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Thursday, November 20, 1997 Published at 16:00 GMT

World: Analysis

Egypt: the roots of violence
image: [ The indiscriminate killings led to shock and outrage around the world ]
The indiscriminate killings led to shock and outrage around the world

Some of Egypt's militant Islamic groups have repeated their warning that tourists should not visit the country, following the attack in the southern resort of Luxor. But what motivates these groups? And why are they still active, despite a series of government crackdowns? Here is our Middle East analyst, Roger Hardy.

The attack on tourists in Luxor has reminded many of the brutal and indiscriminate killings taking place in Algeria. In both cases, armed and desperate Islamic groups are waging war against essentially secular, Western-backed governments. Human-rights abuses by government and opposition have become routine. And many of the victims are innocent civilians -- and sometimes innocent foreigners, too.

There are important differences, of course, between the two countries. Five years of violence in Egypt have claimed close to 1200 lives. In Algeria the death toll is 50 times that number. But yesterday's attack in Luxor was so shocking that some Egyptians are left wondering whether their country could go the way of Algeria.

On the whole, that seems unlikely.
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Since Islamic groups began their campaign of violence in 1992, the Egyptian state has used an extensive armoury of measures against them. Riding roughshod over legal and democratic norms, the authorities have rounded up tens of thousands of suspected Islamic militants.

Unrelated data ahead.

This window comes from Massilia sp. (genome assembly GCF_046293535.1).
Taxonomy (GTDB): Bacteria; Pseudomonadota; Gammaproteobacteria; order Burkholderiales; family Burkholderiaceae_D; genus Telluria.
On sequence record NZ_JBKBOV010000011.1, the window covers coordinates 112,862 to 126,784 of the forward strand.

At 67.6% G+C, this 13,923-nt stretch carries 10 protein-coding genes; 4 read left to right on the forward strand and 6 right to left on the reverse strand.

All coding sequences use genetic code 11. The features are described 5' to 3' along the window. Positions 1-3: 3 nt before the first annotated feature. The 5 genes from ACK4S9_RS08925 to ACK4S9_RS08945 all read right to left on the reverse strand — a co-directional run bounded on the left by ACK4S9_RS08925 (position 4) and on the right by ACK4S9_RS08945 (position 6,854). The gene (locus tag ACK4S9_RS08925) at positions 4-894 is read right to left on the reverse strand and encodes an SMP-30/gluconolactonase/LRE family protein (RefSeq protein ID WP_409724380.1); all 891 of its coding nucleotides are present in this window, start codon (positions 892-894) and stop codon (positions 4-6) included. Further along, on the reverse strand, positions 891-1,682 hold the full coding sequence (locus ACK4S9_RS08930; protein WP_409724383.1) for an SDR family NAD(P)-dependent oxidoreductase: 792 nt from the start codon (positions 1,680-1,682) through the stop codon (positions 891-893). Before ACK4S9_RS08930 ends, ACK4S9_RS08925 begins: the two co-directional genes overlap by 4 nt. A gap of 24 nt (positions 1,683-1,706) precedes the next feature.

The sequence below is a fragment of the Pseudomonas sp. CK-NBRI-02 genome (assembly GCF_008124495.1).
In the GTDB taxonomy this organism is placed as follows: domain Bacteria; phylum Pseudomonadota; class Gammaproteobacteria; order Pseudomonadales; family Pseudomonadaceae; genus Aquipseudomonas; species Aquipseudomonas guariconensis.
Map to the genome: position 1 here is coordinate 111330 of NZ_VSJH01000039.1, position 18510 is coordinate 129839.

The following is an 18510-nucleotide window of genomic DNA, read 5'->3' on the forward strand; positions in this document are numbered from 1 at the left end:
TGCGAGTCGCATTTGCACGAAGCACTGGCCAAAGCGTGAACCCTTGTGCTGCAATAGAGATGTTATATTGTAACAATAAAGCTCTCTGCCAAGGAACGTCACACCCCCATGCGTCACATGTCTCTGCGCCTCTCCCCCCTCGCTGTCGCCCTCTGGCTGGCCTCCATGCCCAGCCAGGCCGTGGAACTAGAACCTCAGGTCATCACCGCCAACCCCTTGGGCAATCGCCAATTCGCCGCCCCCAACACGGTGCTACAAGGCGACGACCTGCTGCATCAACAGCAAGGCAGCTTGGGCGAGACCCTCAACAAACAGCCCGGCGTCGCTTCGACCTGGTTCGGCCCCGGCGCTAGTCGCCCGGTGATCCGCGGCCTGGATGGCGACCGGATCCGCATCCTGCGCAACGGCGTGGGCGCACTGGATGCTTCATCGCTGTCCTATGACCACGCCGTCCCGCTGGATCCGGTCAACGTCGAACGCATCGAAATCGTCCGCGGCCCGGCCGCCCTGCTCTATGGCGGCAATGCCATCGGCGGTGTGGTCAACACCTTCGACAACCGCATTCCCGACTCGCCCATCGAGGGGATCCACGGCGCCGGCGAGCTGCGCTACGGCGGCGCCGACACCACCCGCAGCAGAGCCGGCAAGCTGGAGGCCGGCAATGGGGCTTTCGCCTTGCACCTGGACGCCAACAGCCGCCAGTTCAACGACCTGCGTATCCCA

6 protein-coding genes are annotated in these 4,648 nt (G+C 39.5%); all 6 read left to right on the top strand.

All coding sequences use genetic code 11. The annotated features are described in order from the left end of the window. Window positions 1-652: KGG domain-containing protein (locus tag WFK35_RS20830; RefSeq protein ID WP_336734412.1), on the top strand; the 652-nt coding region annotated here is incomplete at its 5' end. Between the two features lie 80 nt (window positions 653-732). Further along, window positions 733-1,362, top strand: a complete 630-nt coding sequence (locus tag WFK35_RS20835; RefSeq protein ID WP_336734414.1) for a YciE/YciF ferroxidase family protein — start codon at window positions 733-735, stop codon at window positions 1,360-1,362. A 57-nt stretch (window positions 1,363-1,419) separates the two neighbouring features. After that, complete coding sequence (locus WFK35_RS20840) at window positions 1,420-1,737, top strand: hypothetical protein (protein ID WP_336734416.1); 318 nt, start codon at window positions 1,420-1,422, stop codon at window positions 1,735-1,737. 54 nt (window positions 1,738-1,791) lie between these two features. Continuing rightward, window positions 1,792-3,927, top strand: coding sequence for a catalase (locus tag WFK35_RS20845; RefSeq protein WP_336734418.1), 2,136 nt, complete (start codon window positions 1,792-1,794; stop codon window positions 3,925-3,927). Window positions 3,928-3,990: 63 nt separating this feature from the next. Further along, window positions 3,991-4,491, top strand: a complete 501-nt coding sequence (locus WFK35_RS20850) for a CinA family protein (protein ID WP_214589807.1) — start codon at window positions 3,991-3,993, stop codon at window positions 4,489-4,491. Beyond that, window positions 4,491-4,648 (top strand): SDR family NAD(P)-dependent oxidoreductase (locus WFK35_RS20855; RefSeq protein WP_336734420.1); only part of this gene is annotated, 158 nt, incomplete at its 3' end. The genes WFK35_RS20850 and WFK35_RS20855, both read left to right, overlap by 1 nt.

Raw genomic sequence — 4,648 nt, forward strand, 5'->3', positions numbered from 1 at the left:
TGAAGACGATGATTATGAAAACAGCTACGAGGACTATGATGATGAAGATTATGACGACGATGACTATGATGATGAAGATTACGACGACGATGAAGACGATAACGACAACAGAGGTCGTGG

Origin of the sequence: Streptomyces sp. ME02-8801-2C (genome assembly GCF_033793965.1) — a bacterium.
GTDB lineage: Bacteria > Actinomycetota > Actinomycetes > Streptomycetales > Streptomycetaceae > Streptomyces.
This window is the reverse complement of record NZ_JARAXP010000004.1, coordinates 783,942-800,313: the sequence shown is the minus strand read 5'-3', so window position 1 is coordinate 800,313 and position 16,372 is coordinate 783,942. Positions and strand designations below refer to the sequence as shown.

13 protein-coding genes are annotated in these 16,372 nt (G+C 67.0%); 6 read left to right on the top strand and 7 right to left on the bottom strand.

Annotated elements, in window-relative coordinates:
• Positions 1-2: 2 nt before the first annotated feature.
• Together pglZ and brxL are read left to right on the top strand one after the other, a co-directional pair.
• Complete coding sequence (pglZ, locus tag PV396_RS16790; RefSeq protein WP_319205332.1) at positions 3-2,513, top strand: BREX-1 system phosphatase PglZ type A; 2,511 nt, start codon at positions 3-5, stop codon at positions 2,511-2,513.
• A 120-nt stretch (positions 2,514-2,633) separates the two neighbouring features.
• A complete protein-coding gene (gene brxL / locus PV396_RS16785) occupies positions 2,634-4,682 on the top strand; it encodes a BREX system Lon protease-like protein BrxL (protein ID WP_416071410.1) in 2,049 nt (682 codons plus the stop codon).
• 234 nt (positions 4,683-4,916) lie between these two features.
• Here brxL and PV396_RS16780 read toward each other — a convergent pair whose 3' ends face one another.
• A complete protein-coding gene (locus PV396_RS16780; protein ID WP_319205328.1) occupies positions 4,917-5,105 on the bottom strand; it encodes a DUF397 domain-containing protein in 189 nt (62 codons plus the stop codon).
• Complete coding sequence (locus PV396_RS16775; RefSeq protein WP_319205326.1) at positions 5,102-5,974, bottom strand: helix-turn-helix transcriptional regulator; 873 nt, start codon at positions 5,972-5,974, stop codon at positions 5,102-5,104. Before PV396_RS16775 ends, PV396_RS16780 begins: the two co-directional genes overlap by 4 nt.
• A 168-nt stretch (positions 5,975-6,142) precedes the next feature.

Some have been tortured into making confessions -- and then convicted by military courts and either jailed or hanged.

At the political level, the authorities have done their utmost to destroy the influence of a broadly based Islamic movement which has well developed networks of support. The biggest and oldest Islamic group -- the Muslim Brotherhood -- which for several years had been officially tolerated, has been harassed and weakened.

The authorities have also sought to root out Islamist influence from campuses and professional associations, the doctors' and lawyers' and engineers' groups which have often, in the past, been Islamist strongholds.

There has been a certain price to pay for this sustained crackdown. In Egypt, as elsewhere, people have turned to the politics of Islam because they are disenchanted by autocratic and corrupt government, and because they find the mainstream political parties and movements have little to offer.

Such sentiments are still strong. It is certainly true that, over the last five years, many Egyptians have been alienated by Islamist violence. And the slaughter of tourists could well cause a backlash in a country so heavily dependent on tourism.

But despite -- perhaps even because of -- the severity of the official crackdown, a hard core of extremists still exists, and has now advertised its presence in the most spectacular fashion.

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